The pair of peregrines that have been making use of the Wills Memorial Tower this winter have been very active, and it seems that pretty much every time I have ventured out to Brandon Hill just recently, I have been distracted by them and end up heading down towards Park Street to watch them wheeling about the gothic grotesques or tussling with each other over a pigeon. The female is the better hunter and I am generally alerted to her presence by the loud calls of the male, who chases her around the tower when he spots her returning with a kill. There’s plenty going on at Brandon Hill at the moment, with tons more redwings than this time last year, but without any leaves on the trees to block the sound or line of sight to the north-east, it’s been hard to ignore the goings on at the Wills Tower and I’m not sure that I haven’t been tailoring my walks, so that I can keep my eye out in that direction (and I don’t really blame myself with such an impressive pair of raptors on my doorstep). They seem to make a fresh kill at least once or twice a day, and even if I’m not out to see them bring it in, a quick scan around the lawn at the base of the building will often turn up a pair of pigeon wings or other remains that can’t have been there long, with all the gulls, magpies and foxes about. It might be that they have to hunt a little more frequently than usual if there aren’t any suitable cache sites to store their prey remains on the tower that the scavengers can’t easily access. Regardless, they are doing well and appear to be hunting diurnally mostly – since they caught the lapwing, I’ve been watching for them hunting nocturnally and have only seen them fly a handful of times after dark (latest was 11:30 pm) and I’ve not seen them with any more nocturnal migrants. It might be that the lapwing was an anomalous and opportunistic bit of behaviour – it certainly seems so from the remains I’ve found, but I haven’t spent enough time watching them late at night or early in the mornings to make any real conclusions.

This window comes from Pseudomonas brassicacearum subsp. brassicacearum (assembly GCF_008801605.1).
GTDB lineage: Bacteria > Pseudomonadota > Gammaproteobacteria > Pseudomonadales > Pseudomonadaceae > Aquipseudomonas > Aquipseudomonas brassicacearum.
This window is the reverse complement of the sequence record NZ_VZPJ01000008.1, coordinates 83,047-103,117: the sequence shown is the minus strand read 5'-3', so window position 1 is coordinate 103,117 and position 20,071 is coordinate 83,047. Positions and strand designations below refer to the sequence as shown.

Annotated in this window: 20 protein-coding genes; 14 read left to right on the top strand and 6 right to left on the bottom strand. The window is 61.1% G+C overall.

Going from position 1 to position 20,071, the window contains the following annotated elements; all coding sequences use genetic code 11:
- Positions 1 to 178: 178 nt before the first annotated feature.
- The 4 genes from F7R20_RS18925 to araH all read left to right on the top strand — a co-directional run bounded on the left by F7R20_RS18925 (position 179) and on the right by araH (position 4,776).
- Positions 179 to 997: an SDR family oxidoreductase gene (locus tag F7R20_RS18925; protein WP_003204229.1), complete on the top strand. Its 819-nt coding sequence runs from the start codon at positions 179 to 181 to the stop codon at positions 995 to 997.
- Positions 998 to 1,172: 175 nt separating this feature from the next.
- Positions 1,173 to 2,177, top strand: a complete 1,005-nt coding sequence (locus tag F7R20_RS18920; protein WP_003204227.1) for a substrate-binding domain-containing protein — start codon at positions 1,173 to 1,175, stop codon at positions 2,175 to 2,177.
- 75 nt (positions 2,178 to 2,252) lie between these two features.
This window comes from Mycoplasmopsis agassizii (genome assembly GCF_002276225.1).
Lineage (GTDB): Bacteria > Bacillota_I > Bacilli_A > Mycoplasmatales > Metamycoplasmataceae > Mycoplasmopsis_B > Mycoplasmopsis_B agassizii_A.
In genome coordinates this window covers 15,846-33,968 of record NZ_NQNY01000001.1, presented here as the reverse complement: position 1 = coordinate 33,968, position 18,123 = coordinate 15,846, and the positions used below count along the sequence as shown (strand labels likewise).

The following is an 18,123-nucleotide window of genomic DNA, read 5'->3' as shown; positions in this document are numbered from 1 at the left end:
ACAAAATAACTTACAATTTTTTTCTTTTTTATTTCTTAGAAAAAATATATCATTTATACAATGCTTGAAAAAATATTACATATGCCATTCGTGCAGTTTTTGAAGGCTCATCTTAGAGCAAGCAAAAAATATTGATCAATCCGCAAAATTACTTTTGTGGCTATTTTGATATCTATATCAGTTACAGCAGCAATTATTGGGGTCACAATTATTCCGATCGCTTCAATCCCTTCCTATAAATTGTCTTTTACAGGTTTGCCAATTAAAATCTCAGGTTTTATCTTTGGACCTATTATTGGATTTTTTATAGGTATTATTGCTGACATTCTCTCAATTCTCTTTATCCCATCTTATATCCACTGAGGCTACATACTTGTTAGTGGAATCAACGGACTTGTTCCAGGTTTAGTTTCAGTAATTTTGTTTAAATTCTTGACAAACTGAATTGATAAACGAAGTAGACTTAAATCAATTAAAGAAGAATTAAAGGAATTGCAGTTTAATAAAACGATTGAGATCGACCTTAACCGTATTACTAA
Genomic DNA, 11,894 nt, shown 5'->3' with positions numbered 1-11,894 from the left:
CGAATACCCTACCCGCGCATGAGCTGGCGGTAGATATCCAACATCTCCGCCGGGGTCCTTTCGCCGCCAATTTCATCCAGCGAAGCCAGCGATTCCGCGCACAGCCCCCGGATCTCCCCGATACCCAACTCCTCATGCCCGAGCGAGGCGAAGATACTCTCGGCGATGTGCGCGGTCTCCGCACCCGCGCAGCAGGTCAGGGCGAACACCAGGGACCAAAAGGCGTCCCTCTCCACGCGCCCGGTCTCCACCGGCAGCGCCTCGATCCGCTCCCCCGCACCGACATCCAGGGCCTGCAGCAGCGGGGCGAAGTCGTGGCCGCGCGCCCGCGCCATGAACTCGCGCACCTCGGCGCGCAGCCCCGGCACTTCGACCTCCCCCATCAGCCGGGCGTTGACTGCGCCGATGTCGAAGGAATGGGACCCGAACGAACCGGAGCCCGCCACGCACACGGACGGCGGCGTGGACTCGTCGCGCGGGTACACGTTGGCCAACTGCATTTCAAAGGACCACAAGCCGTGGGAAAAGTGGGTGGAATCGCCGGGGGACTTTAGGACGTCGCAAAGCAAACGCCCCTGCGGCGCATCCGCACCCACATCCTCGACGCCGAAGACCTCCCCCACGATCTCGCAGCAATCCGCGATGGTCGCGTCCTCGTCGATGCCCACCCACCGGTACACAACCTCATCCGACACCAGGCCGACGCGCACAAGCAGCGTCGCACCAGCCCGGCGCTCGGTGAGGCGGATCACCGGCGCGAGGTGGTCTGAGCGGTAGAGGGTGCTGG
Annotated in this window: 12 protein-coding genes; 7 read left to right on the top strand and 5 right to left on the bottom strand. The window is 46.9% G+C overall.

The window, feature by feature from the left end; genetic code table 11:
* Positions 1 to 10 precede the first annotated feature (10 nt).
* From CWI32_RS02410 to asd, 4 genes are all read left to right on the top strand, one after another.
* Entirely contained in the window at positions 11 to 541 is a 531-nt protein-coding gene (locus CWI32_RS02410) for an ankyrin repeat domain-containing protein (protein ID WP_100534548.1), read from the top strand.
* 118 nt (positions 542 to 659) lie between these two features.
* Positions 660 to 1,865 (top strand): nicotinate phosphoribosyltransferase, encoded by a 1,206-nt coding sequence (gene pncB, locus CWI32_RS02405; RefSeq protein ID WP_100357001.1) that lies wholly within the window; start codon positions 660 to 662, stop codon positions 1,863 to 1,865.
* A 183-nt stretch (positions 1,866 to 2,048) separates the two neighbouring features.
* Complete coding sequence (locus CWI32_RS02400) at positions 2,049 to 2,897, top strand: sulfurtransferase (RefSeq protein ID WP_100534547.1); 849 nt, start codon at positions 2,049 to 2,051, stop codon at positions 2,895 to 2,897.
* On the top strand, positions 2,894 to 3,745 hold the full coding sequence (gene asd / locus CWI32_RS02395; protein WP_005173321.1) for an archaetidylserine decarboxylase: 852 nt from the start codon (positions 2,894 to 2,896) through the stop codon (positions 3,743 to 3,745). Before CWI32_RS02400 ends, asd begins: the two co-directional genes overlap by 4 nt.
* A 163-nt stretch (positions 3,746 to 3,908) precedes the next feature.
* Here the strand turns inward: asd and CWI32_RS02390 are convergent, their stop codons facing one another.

The mild weather has continued and it seems that we are not going to get a proper winter this year. The wild flowers at Brandon Hill are a little confused, with some of last years plants still flowering, winter blossoms coming out a few weeks early and lots of very early signs of spring, like bramble and bindweed blooms and fully grown daffodils, ready to burst into flower. The songbirds can definitely feel the spring in the air too, and the blackbirds and dunnocks have now joined in with the tits and robins most mornings.
Lastly – and although not Brandon Hill related – if you haven’t been to see any starling murmurations this winter, I strongly suggest that you get out before spring officially arrives, as the flocks that have coalesced for the winter will start to dissipate before too long. For sheer numbers, the Somerset Levels can’t be beaten (above), but just north of Bristol, there is a much smaller, but just as spectacular roost on the banks of the Severn at New Passage. Just last night I shot this video of them swirling and dancing right overhead – much closer to them than you can typically get on the Levels (watch in HD if poss)..
See my Wildlife Map for the New Passage location – zoom out until you can see the starling on the bank of the Severn.